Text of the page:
Peruvians of Japanese Descent Eagerly Await Princess Kako’s Visit

Courtesy of Kamado Arakaki
Kamado Arakaki looks at an old family photo.

LIMA — Many Peruvians with Japanese ancestry are eagerly awaiting the arrival of Princess Kako, who flew out of Japan on Wednesday for an official visit to the South American country.

Princess Kako, the second daughter of Crown Prince Akishino and Crown Princess Kiko, will be the 10th member of the Imperial family to make an official visit to Peru, where people of Japanese descent have often endured hardships over the years. Princess Kako’s schedule includes meeting with people of Japanese ancestry.

Pool photo
Princess Kako is seen before she departs Haneda Airport for Peru on Wednesday.

Kamado Arakaki, a 104-year-old first-generation Japanese resident of Lima, is excited about her upcoming chance to meet the princess. Born in Okinawa Prefecture, Arakaki traveled by herself to Peru in 1936, when she was 17. With the encouragement of relatives who had moved to Peru, she married 22-year-old Kameji Arakaki, who she met for the first time in Peru.

Kamado worked from morning until evening on a cotton plantation in a country town in central Peru, getting by on a diet of beans and rice. Her first baby was stillborn, as there were no midwives in the area. Without parents or siblings to turn to for help, Kamado felt increasingly lonely and cried, while longing to return to Japan.

When Kamado was about 30, the Arakakis were able to acquire their own fields in a central Peruvian town. Kamado continued working hard in the fields while raising eight children, but it was only after the family started poultry farming — when Kamado was about 40 — that their lives took on some stability.

Tragedy struck the family in 1986. As political instability engulfed Peru, one of Kamado’s grandchildren died in a restaurant bombing carried out by antiestablishment extremists.

Kamado’s family now stretches to five generations: She has 23 grandchildren, 26 great-grandchildren and seven great-great-grandchildren. “She surely passed down to her descendants the Japanese values of working hard and not forgetting to show gratitude,” said Kamado’s fourth daughter, Chio Kanashiro, 68.

Kamado also met and spoke with Mako Komuro, who visited Peru in 2019, when she was still an Imperial princess.

“I’m Japanese,” Kamado said. “I’ll never forget my homeland. I’m proud that I’ll be able to meet another member of the Imperial family.”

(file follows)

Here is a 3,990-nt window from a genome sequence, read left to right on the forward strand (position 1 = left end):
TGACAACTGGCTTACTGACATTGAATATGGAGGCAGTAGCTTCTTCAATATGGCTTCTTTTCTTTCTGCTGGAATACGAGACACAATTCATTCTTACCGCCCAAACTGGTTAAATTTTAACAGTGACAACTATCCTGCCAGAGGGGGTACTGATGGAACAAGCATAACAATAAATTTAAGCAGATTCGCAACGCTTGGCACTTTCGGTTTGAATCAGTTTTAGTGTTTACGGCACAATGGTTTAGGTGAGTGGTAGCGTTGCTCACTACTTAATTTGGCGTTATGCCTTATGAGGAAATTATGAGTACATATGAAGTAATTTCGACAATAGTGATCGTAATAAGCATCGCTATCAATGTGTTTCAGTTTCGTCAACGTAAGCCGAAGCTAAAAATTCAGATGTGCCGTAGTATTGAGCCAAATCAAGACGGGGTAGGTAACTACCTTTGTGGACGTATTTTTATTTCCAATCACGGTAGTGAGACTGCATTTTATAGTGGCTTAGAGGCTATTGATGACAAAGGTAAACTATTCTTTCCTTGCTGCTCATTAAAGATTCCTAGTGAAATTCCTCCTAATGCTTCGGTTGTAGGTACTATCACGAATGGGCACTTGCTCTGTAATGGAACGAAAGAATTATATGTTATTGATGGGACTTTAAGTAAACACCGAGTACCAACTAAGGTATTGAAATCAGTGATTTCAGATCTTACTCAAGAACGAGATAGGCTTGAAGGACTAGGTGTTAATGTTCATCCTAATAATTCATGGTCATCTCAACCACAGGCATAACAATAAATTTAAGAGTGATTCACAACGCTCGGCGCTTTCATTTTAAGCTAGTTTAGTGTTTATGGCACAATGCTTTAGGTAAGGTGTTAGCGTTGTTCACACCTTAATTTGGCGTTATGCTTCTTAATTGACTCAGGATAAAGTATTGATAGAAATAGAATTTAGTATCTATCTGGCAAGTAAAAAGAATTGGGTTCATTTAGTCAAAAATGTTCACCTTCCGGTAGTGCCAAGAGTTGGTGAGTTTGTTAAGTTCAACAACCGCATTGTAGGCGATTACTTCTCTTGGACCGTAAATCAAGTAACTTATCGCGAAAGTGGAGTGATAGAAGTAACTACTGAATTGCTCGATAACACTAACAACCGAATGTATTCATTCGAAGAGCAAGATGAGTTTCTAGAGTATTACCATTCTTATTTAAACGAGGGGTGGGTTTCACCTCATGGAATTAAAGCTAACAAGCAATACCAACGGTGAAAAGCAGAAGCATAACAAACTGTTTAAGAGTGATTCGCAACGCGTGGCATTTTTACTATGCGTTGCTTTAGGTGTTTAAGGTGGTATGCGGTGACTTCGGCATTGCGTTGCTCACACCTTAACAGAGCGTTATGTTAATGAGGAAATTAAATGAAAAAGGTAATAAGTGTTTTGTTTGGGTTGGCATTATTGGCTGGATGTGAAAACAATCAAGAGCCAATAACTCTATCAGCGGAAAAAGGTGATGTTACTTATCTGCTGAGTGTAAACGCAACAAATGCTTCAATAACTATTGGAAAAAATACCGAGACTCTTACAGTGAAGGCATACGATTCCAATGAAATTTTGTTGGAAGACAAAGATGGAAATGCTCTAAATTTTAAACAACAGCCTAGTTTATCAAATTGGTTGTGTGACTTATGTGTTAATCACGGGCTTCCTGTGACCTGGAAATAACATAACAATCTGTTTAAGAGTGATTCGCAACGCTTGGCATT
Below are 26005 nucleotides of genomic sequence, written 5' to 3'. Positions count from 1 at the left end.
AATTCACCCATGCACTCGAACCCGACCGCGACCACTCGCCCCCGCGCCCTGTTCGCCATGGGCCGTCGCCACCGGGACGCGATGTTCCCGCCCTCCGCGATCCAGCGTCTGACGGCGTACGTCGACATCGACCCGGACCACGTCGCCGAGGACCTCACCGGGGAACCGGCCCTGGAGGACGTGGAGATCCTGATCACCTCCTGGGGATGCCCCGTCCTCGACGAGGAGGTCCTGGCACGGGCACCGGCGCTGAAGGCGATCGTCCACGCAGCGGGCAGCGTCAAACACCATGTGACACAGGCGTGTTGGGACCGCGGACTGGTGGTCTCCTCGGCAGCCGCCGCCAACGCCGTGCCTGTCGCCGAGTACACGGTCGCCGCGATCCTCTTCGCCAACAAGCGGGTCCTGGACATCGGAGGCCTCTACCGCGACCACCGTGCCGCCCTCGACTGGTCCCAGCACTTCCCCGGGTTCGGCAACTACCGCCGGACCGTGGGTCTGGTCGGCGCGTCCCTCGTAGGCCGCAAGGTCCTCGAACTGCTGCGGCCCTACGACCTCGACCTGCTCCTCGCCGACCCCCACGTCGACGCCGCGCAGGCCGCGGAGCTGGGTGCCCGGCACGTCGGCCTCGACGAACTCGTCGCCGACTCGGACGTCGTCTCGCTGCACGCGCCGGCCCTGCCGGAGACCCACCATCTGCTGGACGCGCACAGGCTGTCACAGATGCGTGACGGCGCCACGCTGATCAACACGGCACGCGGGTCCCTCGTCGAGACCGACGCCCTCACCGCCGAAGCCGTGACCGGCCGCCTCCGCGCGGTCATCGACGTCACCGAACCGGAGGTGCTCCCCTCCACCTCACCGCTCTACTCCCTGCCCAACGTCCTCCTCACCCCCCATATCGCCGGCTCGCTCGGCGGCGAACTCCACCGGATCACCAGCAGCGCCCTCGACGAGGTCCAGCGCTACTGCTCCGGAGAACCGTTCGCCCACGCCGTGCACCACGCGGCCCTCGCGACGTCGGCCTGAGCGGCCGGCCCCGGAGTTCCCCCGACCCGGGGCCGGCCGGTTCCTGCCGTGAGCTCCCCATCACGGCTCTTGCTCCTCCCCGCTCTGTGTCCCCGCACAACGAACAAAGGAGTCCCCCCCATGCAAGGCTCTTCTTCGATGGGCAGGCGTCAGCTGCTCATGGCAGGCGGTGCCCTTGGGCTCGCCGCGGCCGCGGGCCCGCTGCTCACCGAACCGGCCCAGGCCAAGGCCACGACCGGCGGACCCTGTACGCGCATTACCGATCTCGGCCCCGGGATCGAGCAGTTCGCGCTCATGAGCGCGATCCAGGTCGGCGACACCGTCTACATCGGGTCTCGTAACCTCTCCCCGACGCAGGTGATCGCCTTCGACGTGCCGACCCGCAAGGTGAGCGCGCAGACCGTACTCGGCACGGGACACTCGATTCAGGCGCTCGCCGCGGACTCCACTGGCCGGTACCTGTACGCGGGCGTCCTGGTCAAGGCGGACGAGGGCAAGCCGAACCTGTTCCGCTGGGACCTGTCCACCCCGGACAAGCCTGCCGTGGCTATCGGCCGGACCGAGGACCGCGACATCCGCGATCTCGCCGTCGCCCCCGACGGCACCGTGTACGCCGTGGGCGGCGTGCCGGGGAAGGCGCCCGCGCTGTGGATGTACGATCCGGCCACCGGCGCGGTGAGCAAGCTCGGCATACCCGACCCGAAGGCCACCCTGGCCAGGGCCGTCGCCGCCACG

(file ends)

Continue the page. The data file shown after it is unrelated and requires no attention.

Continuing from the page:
Courtesy of Kamado Arakaki
Kamado Arakaki, center, is surrounded by her many grandchildren, great-grandchildren and great-great-grandchildren on her 97th birthday in Lima.

Discrimination, tough times

Peru was the first South American nation to which Japanese migrants traveled, with the first group arriving in 1899. However, the Peruvian government sided with the Allied powers during World War II, so it severed diplomatic relations with Tokyo and arrested influential Japanese residents. Many Japanese had their businesses looted and children faced discrimination.

Courtesy of Victor Konno
Victor Konno

Victor Konno, a second-generation Japanese Peruvian, was born in a poor part of Lima in 1945. During the war, his father’s grocery store was among those looted.

At elementary school, Konno frequently suffered discrimination from his classmates and their parents. “I couldn’t understand why they did that to me,” recalled Konno, 78. “I reacted by rejecting Japan for participating in the war.”

However, Konno excelled at junior high and high school, and his Peruvian classmates’ attitude toward him changed to one of respect. At age 21, he was a granted a scholarship and studied Japanese and architecture at Waseda University and the University of Tokyo. His interactions with Japanese people, who were respectful of traditions and considerate toward others, stirred up feelings of affection for Japan.

After returning to Peru, Konno worked in that nation’s construction ministry before establishing his own building company. In 1996, he was held hostage for five days when a leftist guerilla group took over the Japanese ambassador’s official residence. Konno heard bullets fired from both inside and outside the residence during the incident. “Those were the worst five days of my life,” he recalled.

A photo of Emperor Showa was displayed in Konno’s home since he was young, and he developed feelings of respect for the Imperial family. “I’m extremely grateful that members of the Imperial family show kindness to our community of people of Japanese descent,” Konno said.

It is estimated that about 100,000 people with Japanese ancestry live in Peru. Konno is determined to ensure Princess Kako’s visit becomes a stepping stone to closer bilateral ties.

“We second-generation Japanese Peruvians want to play a role that further strengthens the friendly relationship between Japan and Peru,” Konno said.